As the GCR RST is planning its restorations of the four big “Barnums”, some interesting factors have emerged which will affect or assist the four remaining of the type: (See Barnum story – Articles)
The first is that Keith Stimpson has come forward with an ability which is already being utilised to transfer all the drawings that we have, original GCR and those of the North Yorks Barnum group, by CAD to electronic record. The second factor is that these records will go forward in time to the National Rail Museum to assist the restoration of the NRM Barnum in store at Ruddington but ear marked for the new Museum annex at Leicester North, due for completion at the end of the decade.
We are all probably well aware of the materials used to upholster the seats in the BR Mk. 1 carriages that ply the GCR line. Some will be able to spell out the colours, even the weave. No such luck when the restorers start to consider the the original specifications of the exteriors or interiors of the early GCR carriages surviving – because there are no samples of the originals left. The formal GCR/LNER archive went up in flames in the 1940/41 blitz when bombs rain down on the Marylebone goods yard in which the comprehensive records of the railway company were stored.
In fact, so far, just two monochrome photographs have been secured, that of the 1910-built Barnum’s interior as a saloon and as a dining car. Even these shots might have been taken in the LNER era. The same covers the lack of photography of the earlier main line and suburban stock, no black and white, and certainly no colour references. However, our expert Roger Penson and his team have uncovered some samples of cloth in the Suburban no.799, overlooked when the interiors were stripped out in the 1950s. These are being closelyexamined to determine their age.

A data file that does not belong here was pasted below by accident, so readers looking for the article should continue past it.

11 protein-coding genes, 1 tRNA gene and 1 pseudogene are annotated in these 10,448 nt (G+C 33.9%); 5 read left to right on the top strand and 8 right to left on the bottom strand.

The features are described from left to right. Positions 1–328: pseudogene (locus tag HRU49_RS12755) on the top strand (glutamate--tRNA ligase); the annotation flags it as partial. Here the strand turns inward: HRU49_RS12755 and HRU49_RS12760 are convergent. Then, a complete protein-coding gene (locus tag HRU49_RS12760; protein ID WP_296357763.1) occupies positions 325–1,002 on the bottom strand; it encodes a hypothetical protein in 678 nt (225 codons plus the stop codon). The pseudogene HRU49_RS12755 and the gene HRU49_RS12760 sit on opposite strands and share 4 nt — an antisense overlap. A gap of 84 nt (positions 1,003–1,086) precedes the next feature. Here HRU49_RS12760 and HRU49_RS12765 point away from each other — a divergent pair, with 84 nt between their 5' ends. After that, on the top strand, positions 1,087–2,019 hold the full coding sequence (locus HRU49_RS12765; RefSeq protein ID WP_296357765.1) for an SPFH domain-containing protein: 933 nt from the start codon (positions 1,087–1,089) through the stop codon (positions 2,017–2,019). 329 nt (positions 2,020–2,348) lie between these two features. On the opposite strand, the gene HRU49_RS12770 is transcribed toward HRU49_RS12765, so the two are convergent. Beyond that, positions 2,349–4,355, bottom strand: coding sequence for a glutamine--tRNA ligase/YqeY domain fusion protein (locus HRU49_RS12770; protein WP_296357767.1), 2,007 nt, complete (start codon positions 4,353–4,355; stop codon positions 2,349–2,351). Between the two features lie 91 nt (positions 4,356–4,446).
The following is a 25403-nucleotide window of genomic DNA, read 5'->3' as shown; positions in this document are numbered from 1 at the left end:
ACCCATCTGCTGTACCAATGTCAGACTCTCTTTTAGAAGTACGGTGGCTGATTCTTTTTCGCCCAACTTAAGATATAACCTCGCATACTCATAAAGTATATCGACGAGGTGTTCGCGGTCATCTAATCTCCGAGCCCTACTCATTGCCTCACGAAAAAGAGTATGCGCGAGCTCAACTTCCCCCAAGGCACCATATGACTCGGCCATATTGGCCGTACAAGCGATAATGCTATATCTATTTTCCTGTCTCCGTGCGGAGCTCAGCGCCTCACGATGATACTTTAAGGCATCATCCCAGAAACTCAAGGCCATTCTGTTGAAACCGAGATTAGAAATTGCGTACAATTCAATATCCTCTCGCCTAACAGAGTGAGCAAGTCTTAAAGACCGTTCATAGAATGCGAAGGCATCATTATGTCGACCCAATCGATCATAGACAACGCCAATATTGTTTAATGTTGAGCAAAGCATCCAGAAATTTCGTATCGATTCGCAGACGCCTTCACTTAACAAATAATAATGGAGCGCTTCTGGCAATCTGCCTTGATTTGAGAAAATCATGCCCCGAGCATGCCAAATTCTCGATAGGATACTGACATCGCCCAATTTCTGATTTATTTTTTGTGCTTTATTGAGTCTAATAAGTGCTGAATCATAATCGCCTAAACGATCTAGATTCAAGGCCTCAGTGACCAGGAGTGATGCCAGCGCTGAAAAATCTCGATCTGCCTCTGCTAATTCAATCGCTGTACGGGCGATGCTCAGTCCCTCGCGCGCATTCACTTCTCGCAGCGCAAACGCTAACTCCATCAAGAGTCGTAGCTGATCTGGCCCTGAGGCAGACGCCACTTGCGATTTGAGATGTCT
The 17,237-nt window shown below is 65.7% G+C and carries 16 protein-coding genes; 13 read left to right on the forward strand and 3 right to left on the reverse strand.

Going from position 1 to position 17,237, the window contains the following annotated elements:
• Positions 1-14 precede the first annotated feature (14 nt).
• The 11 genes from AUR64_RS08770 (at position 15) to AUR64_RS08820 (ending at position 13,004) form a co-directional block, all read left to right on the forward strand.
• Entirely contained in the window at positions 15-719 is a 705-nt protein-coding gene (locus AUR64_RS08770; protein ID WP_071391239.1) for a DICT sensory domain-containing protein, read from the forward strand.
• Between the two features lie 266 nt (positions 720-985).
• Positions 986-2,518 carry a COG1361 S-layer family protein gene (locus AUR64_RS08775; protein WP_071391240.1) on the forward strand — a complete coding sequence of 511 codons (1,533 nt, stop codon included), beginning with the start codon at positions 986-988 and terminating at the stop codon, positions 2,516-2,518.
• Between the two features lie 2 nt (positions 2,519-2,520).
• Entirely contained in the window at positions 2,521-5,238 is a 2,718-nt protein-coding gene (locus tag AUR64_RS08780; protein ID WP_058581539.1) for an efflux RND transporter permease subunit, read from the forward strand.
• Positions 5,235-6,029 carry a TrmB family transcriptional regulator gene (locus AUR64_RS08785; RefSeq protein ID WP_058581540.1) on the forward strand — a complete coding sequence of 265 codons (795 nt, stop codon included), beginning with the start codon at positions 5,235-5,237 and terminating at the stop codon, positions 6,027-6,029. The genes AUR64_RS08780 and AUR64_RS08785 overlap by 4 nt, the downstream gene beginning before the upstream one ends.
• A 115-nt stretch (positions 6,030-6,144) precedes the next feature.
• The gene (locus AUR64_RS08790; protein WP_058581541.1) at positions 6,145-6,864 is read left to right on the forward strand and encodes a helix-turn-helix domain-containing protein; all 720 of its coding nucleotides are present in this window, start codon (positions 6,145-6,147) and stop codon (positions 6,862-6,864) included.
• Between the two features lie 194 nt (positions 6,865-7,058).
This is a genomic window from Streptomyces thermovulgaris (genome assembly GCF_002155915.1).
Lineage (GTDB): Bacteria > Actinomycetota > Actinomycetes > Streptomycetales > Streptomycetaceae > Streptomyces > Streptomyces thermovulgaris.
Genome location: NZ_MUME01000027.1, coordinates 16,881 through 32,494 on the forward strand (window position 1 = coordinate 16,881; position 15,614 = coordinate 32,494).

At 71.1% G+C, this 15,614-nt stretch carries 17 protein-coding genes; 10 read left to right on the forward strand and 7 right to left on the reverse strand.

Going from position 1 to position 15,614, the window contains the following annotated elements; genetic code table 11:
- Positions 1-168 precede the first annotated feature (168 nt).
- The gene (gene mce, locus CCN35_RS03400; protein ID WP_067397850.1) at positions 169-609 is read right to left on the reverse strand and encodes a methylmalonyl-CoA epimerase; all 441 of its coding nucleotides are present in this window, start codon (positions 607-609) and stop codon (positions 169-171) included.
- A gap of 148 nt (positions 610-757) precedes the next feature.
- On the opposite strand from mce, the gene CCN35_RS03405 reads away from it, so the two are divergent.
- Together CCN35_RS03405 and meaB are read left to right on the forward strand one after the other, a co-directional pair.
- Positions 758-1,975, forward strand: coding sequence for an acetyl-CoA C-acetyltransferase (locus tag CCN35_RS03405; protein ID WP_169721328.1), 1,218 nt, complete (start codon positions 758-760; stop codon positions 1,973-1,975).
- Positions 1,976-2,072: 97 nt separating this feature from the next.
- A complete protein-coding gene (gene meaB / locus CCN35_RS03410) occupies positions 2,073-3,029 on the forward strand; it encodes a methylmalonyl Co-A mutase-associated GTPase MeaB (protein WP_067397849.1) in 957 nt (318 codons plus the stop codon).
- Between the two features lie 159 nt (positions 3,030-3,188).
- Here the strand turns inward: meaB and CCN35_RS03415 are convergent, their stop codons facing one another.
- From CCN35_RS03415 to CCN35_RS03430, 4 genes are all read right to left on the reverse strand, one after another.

To assist the project, Keith Stimpson is transferring all the existing Barnum drawings that the Trust possesses and has now produced enough information to enable him to construct a one quarter scale model of the classic back-to-back seating to be re-created – so enabling the quantities and sizes of cushioning, cover materials to be assessed. As the Barnums were jig built the research findings are applicable to all four remaining, all of which are in our care. But much now depends on a session that Roger Penson is leading, first with the National Rail Museum at York and then with the Public Records Office in Kew.
As Roger says: “While it will be some time before we get to the point of building up the interiors – even of Barnum no.228 – we are still concerned to get as near to an authentic interior as we can, for each and every vehicle. This is borne out by the rightness of the interior of our classic 6-wheel carriage and its beautifully finished seating for 50 passengers. Our research must be ongoing.”